Scholarship honors memory of former Lincoln High American Indian student

Brenda Hoffman cared for Mike Epstein’s mother for eight years at a local assisted living facility until she passed away in 2011. Epstein was so grateful for the care she provided, he asked if there was any way he could repay her.

Yes, Hoffman said, you could be a TeamMates mentor for my son. 

Done, Epstein said.

“Brenda talked about my mom and my mom's commitment to education and supporting students. She then talked about her son entering high school and his need for a mentor in the TeamMates program,” said Epstein, a retired University of Nebraska-Lincoln special education professor who also directed the Center for Child and Family Well-Being. “To be honest, the experience was one of the most satisfying of my life.”

He mentored her son, Montoya Laravie, throughout his time at Lincoln High School. He kept in close contact with Laravie after he went to college and until he passed away in 2019. Laravie was a proud member of the Ponca Tribe of Nebraska, so to honor his memory, Epstein has established an endowed college scholarship fund for American Indian students - primarily from Lincoln High - through the Foundation for Lincoln Public Schools.

Hoffman said she was “blown away” when Epstein told her his plans to start the scholarship.

“It is such an honor,” she said. “Education was very important to Montoya.”

The scholarship will offer $500 each year to a graduating American Indian student, with first preference given to Lincoln High students. The scholarship is renewable for three years.

“Investing in the potential of a young person changes the trajectory of their life in such a beautiful way,” said Wendy Van DeLaCastro, president of the Foundation for Lincoln Public Schools. “It tells the student they have something special to offer the world.”

LPS American Indian Youth Demonstration Grant Coordinator Barbara Buttes called the scholarship a “wonderful, unexpected gesture.”

“It brings pride, especially for our American Indian students, whether or not they personally knew Montoya,” she said. “Knowing that an American Indian student is memorialized with this scholarship can inspire our students and plant hope for them.”

Buttes had a personal connection to Laravie. Growing up, he spent many days and nights with his uncle's family, who lived across the street from Buttes. Laravie, his cousins and her grandsons grew up together, playing sports and learning about life. Laravie’s uncle brought the boys together on Thursday evenings to drum.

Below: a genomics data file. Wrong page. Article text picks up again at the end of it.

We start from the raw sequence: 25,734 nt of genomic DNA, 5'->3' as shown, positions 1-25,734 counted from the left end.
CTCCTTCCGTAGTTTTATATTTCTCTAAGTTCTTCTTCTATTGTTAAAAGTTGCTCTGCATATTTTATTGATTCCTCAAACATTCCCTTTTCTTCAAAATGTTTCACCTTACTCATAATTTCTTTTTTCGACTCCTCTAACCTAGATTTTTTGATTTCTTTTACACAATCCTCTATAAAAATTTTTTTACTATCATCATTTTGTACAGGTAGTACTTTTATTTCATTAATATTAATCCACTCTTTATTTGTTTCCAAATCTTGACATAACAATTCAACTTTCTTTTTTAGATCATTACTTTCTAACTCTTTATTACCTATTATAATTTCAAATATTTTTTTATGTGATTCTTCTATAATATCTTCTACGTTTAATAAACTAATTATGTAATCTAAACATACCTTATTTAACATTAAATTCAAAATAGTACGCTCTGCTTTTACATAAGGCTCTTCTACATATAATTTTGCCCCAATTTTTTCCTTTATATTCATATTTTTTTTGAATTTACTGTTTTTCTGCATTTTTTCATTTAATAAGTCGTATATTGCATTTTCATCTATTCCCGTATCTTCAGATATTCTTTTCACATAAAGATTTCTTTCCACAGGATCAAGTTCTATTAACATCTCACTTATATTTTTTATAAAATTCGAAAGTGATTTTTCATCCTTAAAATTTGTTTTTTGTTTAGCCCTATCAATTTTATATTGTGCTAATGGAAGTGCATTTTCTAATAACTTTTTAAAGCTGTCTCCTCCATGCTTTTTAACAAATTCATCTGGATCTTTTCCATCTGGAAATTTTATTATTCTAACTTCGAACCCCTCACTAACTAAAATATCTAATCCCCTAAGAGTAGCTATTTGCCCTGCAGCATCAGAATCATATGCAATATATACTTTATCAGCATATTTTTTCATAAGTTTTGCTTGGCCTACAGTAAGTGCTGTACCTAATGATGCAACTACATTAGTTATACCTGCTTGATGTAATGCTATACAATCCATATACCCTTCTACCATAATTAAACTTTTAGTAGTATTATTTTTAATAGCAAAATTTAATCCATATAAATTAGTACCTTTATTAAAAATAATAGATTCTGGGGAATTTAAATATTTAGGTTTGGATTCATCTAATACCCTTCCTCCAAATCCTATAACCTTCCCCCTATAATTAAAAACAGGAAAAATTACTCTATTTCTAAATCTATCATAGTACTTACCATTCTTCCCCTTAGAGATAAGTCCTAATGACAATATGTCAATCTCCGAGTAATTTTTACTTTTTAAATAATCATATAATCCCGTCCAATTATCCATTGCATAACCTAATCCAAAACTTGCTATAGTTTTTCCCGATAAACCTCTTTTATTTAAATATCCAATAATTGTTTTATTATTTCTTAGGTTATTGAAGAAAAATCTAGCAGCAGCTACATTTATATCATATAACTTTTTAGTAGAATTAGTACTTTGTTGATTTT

“I loved those times because I could hear the drumming and singing and it brought me back into balance with the world where I live,” Buttes said. “Knowing that these young boys were learning their way gave me hope. Both of my grandsons mightily grieved when they learned that Montoya had gone. We reminisced about the years gone by and all the years of shared experiences. Montoya cared for his family and culture. This scholarship appropriately recognizes a young warrior who left his mark on the hearts of many.”

After graduating from Lincoln High in 2015, Laravie attended Haskell Indian Nations University in Kansas, where he earned his associate’s degree in 2017, made the dean’s list and was one year away from earning his bachelor’s degree when he passed away.

“Before he returned to Haskell every semester he and I would have lunch and go shopping for school and personal supplies for the semester,” Epstein said. “I traveled to Haskell a few times a year to talk with Montoya about being a college student and discuss strategies to succeed in college.” 

Laravie loved the outdoors and spent many late nights fishing and camping. Friends and family say he could always make people laugh and usually had a smile on his face. His goal was to return to Lincoln to serve as a role model for Native students.

“I believe that he would be honored to have a scholarship named for him to be directed to Native students from LPS,” Epstein said. “It would achieve a primary goal that he had established.”

The application process for the Lincoln High School Montoya James Laravie (Mato Was’aka “Strong Bear”) Scholarship will begin in the winter of 2022. For more information and to donate to the scholarship fund, please contact Gary Reber at the Foundation for Lincoln Public Schools:

Published: April 14, 2021, Updated: April 14, 2021